THE CHILD AND THE WORLD: How Children acquire Language

Allott, Robin (2005) THE CHILD AND THE WORLD: How Children acquire Language. [Book Chapter]

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HOW CHILDREN ACQUIRE LANGUAGE Over the last few decades research into child language acquisition has been revolutionized by the use of ingenious new techniques which allow one to investigate what in fact infants (that is children not yet able to speak) can perceive when exposed to a stream of speech sound, the discriminations they can make between different speech sounds, differentspeech sound sequences and different words. However on the central features of the mystery, the extraordinarily rapid acquisition of lexicon and complex syntactic structures, little solid progress has been made. The questions being researched are how infants acquire and produce the speech sounds (phonemes) of the community language; how infants find words in the stream of speech; and how they link words to perceived objects or action, that is, discover meanings. In a recent general review in Nature of children's language acquisition, Patricia Kuhl also asked why we do not learn new languages as easily at 50 as at 5 and why computers have not cracked the human linguistic code. The motor theory of language function and origin makes possible a plausible account of child language acquisition generally from which answers can be derived also to these further questions. Why computers so far have been unable to 'crack' the language problem becomes apparent in the light of the motor theory account: computers can have no natural relation between words and their meanings; they have no conceptual store to which the network of words is linked nor do they have the innate aspects of language functioning - represented by function words; computers have no direct links between speech sounds and movement patterns and they do not have the instantly integrated neural patterning underlying thought - they necessarily operate serially and hierarchically. Adults find the acquisition of a new language much more difficult than children do because they are already neurally committed to the link between the words of their first language and the elements in their conceptual store. A second language being acquired by an adult is in direct competition for neural space with the network structures established for the first language.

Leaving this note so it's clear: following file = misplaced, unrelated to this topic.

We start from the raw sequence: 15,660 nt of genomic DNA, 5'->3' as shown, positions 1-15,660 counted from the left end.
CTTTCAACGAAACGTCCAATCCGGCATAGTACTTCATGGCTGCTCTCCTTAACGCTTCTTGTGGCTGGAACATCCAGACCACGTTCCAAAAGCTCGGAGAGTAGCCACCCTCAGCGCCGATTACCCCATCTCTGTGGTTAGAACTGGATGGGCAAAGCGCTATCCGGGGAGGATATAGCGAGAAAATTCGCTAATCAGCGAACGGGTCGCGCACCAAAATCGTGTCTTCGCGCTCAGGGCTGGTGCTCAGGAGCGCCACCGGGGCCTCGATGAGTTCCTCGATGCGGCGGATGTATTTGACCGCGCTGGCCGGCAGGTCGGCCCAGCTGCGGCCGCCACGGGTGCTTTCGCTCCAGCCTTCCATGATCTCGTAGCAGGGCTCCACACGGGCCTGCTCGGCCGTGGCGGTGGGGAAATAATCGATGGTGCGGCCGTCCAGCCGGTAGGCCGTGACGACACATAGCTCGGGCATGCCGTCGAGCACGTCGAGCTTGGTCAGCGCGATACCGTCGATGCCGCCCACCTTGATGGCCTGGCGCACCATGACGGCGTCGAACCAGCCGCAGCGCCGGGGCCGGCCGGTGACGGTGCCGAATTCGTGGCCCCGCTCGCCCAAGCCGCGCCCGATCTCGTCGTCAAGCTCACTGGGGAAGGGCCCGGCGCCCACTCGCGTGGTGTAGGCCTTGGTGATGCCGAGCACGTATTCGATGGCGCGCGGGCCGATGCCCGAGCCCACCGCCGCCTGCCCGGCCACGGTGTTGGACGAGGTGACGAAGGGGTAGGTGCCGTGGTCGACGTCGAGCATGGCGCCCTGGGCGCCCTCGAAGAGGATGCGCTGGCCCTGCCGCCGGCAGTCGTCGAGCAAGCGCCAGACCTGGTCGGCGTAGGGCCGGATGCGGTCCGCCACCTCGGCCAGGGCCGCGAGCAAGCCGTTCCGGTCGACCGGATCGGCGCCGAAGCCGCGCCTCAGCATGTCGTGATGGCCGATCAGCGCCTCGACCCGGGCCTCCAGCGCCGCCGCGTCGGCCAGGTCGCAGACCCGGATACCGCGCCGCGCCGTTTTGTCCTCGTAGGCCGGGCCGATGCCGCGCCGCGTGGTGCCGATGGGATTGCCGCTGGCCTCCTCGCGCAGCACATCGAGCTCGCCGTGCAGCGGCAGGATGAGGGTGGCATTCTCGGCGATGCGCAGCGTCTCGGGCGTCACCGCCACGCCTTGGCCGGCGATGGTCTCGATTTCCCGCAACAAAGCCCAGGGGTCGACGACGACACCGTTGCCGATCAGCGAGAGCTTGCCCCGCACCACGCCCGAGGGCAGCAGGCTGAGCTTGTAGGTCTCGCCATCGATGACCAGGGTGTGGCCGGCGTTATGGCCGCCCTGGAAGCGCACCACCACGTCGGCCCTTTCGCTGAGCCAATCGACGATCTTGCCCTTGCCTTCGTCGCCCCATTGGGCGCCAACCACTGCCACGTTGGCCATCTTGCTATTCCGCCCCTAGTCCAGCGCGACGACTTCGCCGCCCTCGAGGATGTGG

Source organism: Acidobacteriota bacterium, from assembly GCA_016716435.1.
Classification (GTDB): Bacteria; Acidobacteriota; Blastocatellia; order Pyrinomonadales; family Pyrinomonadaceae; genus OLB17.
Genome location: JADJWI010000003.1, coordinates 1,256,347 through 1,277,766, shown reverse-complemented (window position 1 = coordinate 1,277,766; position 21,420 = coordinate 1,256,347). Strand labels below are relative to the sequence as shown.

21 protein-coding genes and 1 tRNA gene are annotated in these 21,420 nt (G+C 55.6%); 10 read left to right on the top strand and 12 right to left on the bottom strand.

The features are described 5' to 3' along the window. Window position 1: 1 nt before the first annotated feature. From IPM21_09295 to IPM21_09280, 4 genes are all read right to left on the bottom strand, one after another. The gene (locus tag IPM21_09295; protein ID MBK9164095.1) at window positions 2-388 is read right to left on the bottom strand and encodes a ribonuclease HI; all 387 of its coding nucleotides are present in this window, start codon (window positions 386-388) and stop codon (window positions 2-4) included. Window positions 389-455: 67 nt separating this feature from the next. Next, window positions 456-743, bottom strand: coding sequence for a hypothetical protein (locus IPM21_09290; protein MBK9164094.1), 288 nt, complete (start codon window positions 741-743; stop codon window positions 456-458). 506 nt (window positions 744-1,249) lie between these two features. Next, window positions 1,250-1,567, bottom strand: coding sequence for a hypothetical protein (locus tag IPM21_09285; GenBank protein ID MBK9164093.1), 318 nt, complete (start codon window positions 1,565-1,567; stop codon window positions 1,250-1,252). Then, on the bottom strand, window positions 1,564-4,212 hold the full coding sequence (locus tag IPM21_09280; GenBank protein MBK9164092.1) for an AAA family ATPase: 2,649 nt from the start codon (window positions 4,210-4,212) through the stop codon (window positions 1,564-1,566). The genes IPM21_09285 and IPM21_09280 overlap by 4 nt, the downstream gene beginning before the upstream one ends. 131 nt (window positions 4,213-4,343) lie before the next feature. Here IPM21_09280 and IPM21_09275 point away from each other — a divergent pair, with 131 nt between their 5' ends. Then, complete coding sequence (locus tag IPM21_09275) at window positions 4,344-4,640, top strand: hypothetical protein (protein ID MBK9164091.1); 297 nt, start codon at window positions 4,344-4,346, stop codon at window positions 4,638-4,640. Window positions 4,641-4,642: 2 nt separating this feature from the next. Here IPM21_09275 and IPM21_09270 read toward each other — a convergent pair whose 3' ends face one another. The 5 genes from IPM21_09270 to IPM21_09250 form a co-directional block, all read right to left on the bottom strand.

Item Type:Book Chapter
Keywords:Motor theory, language acquisition, vision and thought, function words, sentence structure, articulatory gesture, Kant's categories
Subjects:Neuroscience > Neurolinguistics
Biology > Evolution
Linguistics > Comparative Linguistics
ID Code:4823
Deposited By: Allott, R M
Deposited On:08 Apr 2006
Last Modified:11 Mar 2011 08:56

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